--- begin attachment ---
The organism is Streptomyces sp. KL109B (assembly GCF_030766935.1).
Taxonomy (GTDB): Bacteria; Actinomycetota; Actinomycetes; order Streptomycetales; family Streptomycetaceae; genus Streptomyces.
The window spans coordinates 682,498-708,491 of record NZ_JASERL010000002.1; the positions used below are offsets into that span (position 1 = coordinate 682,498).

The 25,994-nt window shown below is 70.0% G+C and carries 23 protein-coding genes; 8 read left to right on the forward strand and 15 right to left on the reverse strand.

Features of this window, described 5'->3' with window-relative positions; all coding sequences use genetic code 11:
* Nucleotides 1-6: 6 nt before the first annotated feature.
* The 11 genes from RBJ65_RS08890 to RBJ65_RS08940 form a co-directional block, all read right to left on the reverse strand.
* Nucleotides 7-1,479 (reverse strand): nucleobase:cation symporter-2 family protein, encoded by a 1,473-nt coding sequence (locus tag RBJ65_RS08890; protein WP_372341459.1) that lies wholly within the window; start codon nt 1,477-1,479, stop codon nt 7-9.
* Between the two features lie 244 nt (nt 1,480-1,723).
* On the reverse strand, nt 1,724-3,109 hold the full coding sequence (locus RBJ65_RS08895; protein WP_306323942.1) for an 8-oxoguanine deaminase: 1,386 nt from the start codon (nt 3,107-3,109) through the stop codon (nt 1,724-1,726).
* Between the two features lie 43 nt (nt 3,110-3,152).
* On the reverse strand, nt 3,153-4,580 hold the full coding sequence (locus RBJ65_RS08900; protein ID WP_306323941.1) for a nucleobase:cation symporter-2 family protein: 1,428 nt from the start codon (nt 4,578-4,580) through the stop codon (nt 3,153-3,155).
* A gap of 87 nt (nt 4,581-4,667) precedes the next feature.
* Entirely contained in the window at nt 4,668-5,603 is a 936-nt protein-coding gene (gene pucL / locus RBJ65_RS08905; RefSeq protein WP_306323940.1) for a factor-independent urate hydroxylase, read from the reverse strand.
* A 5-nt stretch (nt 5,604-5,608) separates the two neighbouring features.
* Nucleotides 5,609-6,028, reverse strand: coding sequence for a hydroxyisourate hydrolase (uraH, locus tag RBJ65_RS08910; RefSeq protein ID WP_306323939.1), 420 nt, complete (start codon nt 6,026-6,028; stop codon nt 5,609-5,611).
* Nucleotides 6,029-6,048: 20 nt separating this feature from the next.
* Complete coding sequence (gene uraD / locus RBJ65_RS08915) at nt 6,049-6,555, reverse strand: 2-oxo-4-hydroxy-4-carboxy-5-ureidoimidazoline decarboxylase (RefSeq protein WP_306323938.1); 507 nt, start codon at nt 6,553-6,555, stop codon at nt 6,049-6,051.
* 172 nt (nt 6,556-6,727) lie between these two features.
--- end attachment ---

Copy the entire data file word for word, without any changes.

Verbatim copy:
The organism is Streptomyces sp. KL109B (assembly GCF_030766935.1).
Taxonomy (GTDB): Bacteria; Actinomycetota; Actinomycetes; order Streptomycetales; family Streptomycetaceae; genus Streptomyces.
The window spans coordinates 682,498-708,491 of record NZ_JASERL010000002.1; the positions used below are offsets into that span (position 1 = coordinate 682,498).

The 25,994-nt window shown below is 70.0% G+C and carries 23 protein-coding genes; 8 read left to right on the forward strand and 15 right to left on the reverse strand.

Features of this window, described 5'->3' with window-relative positions; all coding sequences use genetic code 11:
* Nucleotides 1-6: 6 nt before the first annotated feature.
* The 11 genes from RBJ65_RS08890 to RBJ65_RS08940 form a co-directional block, all read right to left on the reverse strand.
* Nucleotides 7-1,479 (reverse strand): nucleobase:cation symporter-2 family protein, encoded by a 1,473-nt coding sequence (locus tag RBJ65_RS08890; protein WP_372341459.1) that lies wholly within the window; start codon nt 1,477-1,479, stop codon nt 7-9.
* Between the two features lie 244 nt (nt 1,480-1,723).
* On the reverse strand, nt 1,724-3,109 hold the full coding sequence (locus RBJ65_RS08895; protein WP_306323942.1) for an 8-oxoguanine deaminase: 1,386 nt from the start codon (nt 3,107-3,109) through the stop codon (nt 1,724-1,726).
* Between the two features lie 43 nt (nt 3,110-3,152).
* On the reverse strand, nt 3,153-4,580 hold the full coding sequence (locus RBJ65_RS08900; protein ID WP_306323941.1) for a nucleobase:cation symporter-2 family protein: 1,428 nt from the start codon (nt 4,578-4,580) through the stop codon (nt 3,153-3,155).
* A gap of 87 nt (nt 4,581-4,667) precedes the next feature.
* Entirely contained in the window at nt 4,668-5,603 is a 936-nt protein-coding gene (gene pucL / locus RBJ65_RS08905; RefSeq protein WP_306323940.1) for a factor-independent urate hydroxylase, read from the reverse strand.
* A 5-nt stretch (nt 5,604-5,608) separates the two neighbouring features.
* Nucleotides 5,609-6,028, reverse strand: coding sequence for a hydroxyisourate hydrolase (uraH, locus tag RBJ65_RS08910; RefSeq protein ID WP_306323939.1), 420 nt, complete (start codon nt 6,026-6,028; stop codon nt 5,609-5,611).
* Nucleotides 6,029-6,048: 20 nt separating this feature from the next.
* Complete coding sequence (gene uraD / locus RBJ65_RS08915) at nt 6,049-6,555, reverse strand: 2-oxo-4-hydroxy-4-carboxy-5-ureidoimidazoline decarboxylase (RefSeq protein WP_306323938.1); 507 nt, start codon at nt 6,553-6,555, stop codon at nt 6,049-6,051.
* 172 nt (nt 6,556-6,727) lie between these two features.